Author: Gabe Howard

October, 20 2014 at 5:06 am

Has anyone ever had a service dog to help with anxiety triggers? I am researching this possibility. I especially need a dog to alert me when someone approaches from my blind side, to shield me from crowds and provide a calm presence at medical appointments. I would be interested in hearing your experiences with service dogs.

In reply to by Anonymous (not verified)

Gabe Howard
October, 20 2014 at 2:59 pm

Hi Jodi - I have never used a service dog but I know folks who have. If it helps you -- then I say "why not!" Good luck and thank you for reading. :) ~Gabe

In reply to by Anonymous (not verified)

October, 31 2014 at 8:41 pm

I Know this woman in the waterloo region who had an anxiety disorder and other medical problems, sugars and that,,, and this dog literally kept her cool, calm and collected. She passed a while ago, it was sad, but I know her dogs, she had two the time during I knew her, kept her spirits and way majorly prolonged her life.

In reply to by Anonymous (not verified)

Gabe Howard
November, 3 2014 at 11:30 am

Thank you for sharing. :) ~Gabe

Thomas Balboa
October, 13 2014 at 10:08 am

I have been fighting to avoid my triggers for several months now, but I just couldn't take it anymore and quit this morning. I had a boss who liked to sit at her desk in her office and yell instructions to people who were within earshot, which meant me and a few other people. I learned to just say, " Yes, ma'am, " and go on with my day. Then I had a conflict with a co-worker, and caught most of the heat, and even though everyone felt things were resolved, I feel so much embarrassment and shame that I can't bring myself to go back and face those people. I know I could've gone on. I just couldn't get out of my head.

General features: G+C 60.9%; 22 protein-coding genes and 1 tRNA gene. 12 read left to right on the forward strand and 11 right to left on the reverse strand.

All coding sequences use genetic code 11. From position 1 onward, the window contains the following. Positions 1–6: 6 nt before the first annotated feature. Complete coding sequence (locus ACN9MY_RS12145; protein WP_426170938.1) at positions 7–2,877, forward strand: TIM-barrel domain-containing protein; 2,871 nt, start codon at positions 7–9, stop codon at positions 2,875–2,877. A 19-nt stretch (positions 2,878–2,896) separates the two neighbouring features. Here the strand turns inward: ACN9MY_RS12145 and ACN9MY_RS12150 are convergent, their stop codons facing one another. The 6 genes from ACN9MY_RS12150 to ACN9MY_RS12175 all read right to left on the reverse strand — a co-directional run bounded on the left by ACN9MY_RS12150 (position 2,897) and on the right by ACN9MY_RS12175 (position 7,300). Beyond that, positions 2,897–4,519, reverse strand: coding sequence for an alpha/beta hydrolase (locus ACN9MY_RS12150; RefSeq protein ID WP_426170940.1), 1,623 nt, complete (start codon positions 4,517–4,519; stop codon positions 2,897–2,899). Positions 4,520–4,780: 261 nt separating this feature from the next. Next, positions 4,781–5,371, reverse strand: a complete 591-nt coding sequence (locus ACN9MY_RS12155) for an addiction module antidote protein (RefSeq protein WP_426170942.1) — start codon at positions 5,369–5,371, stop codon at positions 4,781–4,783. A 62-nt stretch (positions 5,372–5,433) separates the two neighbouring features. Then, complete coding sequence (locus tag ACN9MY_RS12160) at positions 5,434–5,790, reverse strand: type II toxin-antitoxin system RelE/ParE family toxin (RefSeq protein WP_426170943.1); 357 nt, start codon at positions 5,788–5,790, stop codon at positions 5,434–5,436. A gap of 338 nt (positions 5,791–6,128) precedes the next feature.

In reply to by Anonymous (not verified)

Gabe Howard
October, 14 2014 at 11:03 am

Thomas, that has happened to me as well. It is a tough spot to be in and is difficult. I wish you the best in your recovery and hope you find a better situation. Keep your head up, don't judge yourself, and move forward. Thanks for reading and commenting. ~Gabe

In reply to by Anonymous (not verified)

October, 20 2014 at 5:35 am

I'm suffering from anxiety I need help plz?

In reply to by Anonymous (not verified)

October, 20 2014 at 1:07 pm

Hello Carlos_kwon,
You are taking an important step in seeking out information about anxiety. Read articles and blogs, and read what people comment. Also, it's advisable to have a consultation with a doctor and/or therapist, for professional help is often very helpful. Don't give up, and know that you're not alone.

I. Ritchie
October, 13 2014 at 9:25 am

This article is very reassuring and I could completely identify with it - in fact it could have been me that wrote it! It serves as a reminder to me that I'm not the only person in the world navigating my own personal anxiety 'minefield'. I'm not alone.

In reply to by Anonymous (not verified)

Gabe Howard
October, 14 2014 at 11:01 am

Thank you so much for reading and commenting. I used to feel alone -- and it serves as the primary reason I write. To not only inspire others -- BUT to connect with them. There are many of us and there is safety in numbers! Feel free to share. ~Gabe

Dodie Anderson
October, 7 2014 at 6:22 pm

Thank you for exploring this topic and offering insight. Your last paragraph rings true for me; focus on the successes when things get rough. That usually builds my esteem enough to keep going forward without feeling so defeated.

In reply to by Anonymous (not verified)

Gabe Howard
October, 9 2014 at 9:35 am

You are very welcome, Dodie. I appreciate you reading and commenting. :) THANK YOU! ~Gabe